Skip to content

Education on religious observances helps Penn State Health promote quality patient experience

Three major religious events are underway or will take place soon ─ Easter, Ramadan and Passover.

To advance workplace inclusivity and patient experience, Penn State Health has educated its employees on handling requests they may receive from both patients and colleagues who observe the holidays. Guidelines include dietary restrictions and changes in meeting or work schedules.

This year, Easter will be celebrated March 31, coinciding with Muslims’ observance of Ramadan. The Jewish observance of Passover will take place from April 22 to 30.

“To respect the traditions and requests of people who observe these religious holidays, we have worked to educate our colleagues on special requests they may receive,” said Lynette Chappell-Williams, Penn State Health vice president and chief diversity officer.

Time off, fasting, prayers

Christians observing Easter may, for example, request Good Friday or Orthodox Good Friday off.

Muslims who observe Ramadan, which began the evening of March 10 and ends the evening of April 9, fast from sunrise to sundown. “They do not eat or drink during daylight, unless they are exempt because of certain conditions,” Chappell-Williams said. “That practice can affect the way we serve our Muslim patients or how we schedule or hold meetings with colleagues of that faith.”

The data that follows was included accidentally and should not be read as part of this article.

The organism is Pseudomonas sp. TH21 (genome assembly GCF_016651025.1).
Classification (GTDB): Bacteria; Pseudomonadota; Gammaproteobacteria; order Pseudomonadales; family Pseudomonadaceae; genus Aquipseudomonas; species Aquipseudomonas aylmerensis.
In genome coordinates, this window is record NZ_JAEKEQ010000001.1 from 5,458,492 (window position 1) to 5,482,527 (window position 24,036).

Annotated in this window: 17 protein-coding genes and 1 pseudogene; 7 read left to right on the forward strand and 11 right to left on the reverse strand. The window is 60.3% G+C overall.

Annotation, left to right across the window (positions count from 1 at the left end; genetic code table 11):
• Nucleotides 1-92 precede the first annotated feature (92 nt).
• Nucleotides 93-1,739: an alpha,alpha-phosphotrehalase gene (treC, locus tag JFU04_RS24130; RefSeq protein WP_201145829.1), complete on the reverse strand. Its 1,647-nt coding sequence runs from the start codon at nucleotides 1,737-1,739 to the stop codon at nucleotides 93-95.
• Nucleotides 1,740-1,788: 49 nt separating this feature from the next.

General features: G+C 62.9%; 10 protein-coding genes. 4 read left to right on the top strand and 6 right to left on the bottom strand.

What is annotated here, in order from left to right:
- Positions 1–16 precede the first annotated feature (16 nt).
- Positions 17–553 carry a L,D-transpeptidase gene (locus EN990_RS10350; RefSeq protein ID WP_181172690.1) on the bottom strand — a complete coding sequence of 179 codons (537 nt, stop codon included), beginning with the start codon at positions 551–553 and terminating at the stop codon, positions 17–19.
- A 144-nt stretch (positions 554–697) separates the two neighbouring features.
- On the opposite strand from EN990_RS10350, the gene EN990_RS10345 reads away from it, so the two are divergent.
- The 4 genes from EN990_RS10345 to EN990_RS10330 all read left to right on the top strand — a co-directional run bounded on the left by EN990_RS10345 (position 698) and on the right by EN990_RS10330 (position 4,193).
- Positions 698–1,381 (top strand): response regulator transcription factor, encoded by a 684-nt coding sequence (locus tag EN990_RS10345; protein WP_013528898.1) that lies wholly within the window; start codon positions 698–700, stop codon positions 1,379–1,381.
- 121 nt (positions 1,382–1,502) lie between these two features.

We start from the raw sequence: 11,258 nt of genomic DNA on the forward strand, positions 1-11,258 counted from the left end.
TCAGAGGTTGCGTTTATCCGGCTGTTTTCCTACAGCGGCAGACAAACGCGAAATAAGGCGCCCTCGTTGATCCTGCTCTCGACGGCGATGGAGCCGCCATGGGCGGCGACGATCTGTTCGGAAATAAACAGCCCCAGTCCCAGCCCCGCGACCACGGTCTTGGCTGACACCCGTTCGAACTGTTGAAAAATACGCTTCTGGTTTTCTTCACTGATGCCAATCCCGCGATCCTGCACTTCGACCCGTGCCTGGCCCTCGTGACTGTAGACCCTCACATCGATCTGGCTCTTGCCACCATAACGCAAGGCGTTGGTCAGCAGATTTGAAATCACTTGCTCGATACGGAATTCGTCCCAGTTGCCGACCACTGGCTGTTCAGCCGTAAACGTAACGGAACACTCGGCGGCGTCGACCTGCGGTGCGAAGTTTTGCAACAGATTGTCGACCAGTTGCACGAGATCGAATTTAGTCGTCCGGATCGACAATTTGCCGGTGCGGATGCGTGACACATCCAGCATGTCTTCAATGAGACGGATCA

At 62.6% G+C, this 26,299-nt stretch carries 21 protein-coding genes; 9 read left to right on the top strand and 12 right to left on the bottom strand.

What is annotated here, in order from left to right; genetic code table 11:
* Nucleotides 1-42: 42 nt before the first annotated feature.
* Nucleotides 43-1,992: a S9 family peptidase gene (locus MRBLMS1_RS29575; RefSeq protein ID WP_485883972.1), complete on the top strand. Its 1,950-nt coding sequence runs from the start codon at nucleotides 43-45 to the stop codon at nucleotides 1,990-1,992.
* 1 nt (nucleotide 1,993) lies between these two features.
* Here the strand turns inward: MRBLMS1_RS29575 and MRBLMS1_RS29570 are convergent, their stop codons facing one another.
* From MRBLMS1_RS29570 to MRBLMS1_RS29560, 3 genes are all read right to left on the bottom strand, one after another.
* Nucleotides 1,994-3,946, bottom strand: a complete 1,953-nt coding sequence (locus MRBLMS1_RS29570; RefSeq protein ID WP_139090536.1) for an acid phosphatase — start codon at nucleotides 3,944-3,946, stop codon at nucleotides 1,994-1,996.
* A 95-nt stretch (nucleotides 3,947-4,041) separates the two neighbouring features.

In that case, Penn State Health guidelines for caregivers include the notice that “Patients sick enough to be hospitalized should probably not fast, but it’s a good practice to ask each one. If a patient needs a minor procedure, determine if the procedure can be performed after Ramadan.”

From April 22 to April 30, Jewish communities avoid eating food made from leavened grain, which refers to bread or bread products, but can also include pasta and oatmeal. Managers have been asked to avoid booking critical meetings April 22, 23, 29 and 30.

Passover recommendations for Jewish patients include discussing care options that align with their observance of the holiday. These include restrictions on leavened grain products and ensuring patients have privacy for prayers.

Learn more about Penn State Health’s work to advance health equity.

If you're having trouble accessing this content, or would like it in another format, please email Penn State Health Marketing & Communications.